Selectmen voted to reopen all town buildings on June 1, in keeping with Gov. Charlie Baker’s latest COVID guidelines, and voted to change the Town Meeting to Town Hall at 7:30 p.m., Wednesday, June 2.
The Monday, June 8 Selectmen’s meeting will mark a return to in-person meetings.
Gov. Baker has put a May 29 ending date for all mask requirements and indoor capacity limitations related to COVID-19. The state of emergency ends on June 15 and temporary outdoor dining licenses expire on that date.
Selectmen also discussed budget recommendations with Finance Committee Chairman Richard Anderson, who also expressed his concern over the proper process for presenting the municipal budget at Town Meeting.
Kowalski said both the Selectmen and FinCom recommendations would be presented to Town Meeting.
“Generally speaking, the Finance Committee concurs with the articles contained within the warrant,” he said adding the FinCom has made final recommendations on all budget line items.
“A discussion about whose budget it is, is a discussion that doesn’t go anywhere,” Kowalski said. Anderson agreed on that point.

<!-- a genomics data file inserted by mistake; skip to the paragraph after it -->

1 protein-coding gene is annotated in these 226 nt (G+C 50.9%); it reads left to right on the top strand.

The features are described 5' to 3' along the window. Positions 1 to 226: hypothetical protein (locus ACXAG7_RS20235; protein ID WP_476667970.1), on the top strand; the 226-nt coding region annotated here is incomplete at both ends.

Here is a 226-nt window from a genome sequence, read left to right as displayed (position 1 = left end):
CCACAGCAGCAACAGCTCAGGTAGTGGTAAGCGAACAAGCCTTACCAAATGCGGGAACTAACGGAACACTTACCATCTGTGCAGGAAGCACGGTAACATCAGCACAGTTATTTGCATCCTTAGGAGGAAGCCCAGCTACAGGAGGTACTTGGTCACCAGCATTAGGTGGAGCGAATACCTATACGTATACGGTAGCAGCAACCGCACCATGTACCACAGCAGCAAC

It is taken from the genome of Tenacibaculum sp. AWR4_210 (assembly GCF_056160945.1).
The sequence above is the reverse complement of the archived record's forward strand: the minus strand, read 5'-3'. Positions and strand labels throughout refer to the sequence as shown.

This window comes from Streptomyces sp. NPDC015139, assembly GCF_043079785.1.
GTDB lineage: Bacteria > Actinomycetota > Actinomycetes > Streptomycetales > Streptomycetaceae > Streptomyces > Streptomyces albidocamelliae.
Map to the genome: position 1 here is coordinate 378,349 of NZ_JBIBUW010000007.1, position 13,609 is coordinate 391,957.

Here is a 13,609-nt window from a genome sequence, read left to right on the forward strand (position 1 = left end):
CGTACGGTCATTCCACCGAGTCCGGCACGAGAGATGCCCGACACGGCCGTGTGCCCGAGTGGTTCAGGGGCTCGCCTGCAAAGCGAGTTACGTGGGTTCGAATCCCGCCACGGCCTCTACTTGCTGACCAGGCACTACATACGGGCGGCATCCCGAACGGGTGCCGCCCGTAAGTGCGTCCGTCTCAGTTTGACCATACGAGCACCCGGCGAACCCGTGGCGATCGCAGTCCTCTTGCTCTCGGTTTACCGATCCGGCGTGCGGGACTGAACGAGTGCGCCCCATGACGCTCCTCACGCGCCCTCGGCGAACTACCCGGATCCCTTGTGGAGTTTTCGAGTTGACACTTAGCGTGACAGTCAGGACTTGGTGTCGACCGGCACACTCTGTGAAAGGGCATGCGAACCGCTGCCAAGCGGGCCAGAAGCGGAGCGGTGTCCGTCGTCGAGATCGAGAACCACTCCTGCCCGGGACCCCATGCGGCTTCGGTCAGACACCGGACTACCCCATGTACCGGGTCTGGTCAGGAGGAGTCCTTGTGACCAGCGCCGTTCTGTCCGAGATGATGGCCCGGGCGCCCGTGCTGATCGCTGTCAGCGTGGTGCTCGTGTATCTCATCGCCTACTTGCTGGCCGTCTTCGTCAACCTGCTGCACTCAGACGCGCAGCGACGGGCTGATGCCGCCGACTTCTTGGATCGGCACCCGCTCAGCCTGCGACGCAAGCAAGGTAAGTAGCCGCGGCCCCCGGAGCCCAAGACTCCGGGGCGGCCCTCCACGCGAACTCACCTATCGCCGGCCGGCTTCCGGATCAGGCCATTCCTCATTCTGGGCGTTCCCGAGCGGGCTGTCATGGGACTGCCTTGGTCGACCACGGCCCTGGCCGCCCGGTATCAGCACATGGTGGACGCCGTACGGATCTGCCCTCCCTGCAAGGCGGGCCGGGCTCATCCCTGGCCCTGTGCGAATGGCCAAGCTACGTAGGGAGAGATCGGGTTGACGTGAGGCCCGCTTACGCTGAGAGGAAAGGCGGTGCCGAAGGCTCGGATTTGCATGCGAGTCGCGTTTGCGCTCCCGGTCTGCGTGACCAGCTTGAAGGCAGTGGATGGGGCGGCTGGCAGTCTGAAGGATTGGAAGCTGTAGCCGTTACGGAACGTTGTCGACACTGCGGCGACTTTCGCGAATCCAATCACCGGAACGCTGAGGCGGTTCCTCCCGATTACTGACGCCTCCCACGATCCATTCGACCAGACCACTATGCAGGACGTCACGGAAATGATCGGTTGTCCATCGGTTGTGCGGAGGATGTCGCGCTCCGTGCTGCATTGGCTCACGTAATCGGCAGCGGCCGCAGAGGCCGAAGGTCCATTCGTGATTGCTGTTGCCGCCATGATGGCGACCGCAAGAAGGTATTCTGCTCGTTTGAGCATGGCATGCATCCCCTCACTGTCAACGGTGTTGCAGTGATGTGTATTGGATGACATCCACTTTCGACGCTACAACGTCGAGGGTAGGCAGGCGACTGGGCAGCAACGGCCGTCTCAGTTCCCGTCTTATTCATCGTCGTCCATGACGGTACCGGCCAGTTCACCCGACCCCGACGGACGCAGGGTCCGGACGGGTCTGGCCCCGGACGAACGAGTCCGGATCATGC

“I really am concerned that we’re headed in a direction that takes away from the independent review of the Finance Committee,” he said, suggesting it was a debate that would likely continue.
There is only $9,000 difference — revolving around non-mandated busing — between the Selectmen’s and FinCom’s budgets.
Anderson had expressed concern that the School Department would have “home field” advantage in the Town Meeting being held on high school property. Kowalski also said that, with COVID restrictions being eased, the Town Meeting will likely be moved to Town Hall. That was, indeed, decided later in the meeting [see above].
The Finance Committee budget advocates level-funding the busing line item.
Evans asked if that was intended to seek a change from the School Committee or a statement to shift the cost elsewhere.
He said the issue was more that Selectmen are recognized as the policy makers and sought to make is clear that the recommendation was simply on the financial implications of that budget line and the fact that it is no longer sustainable.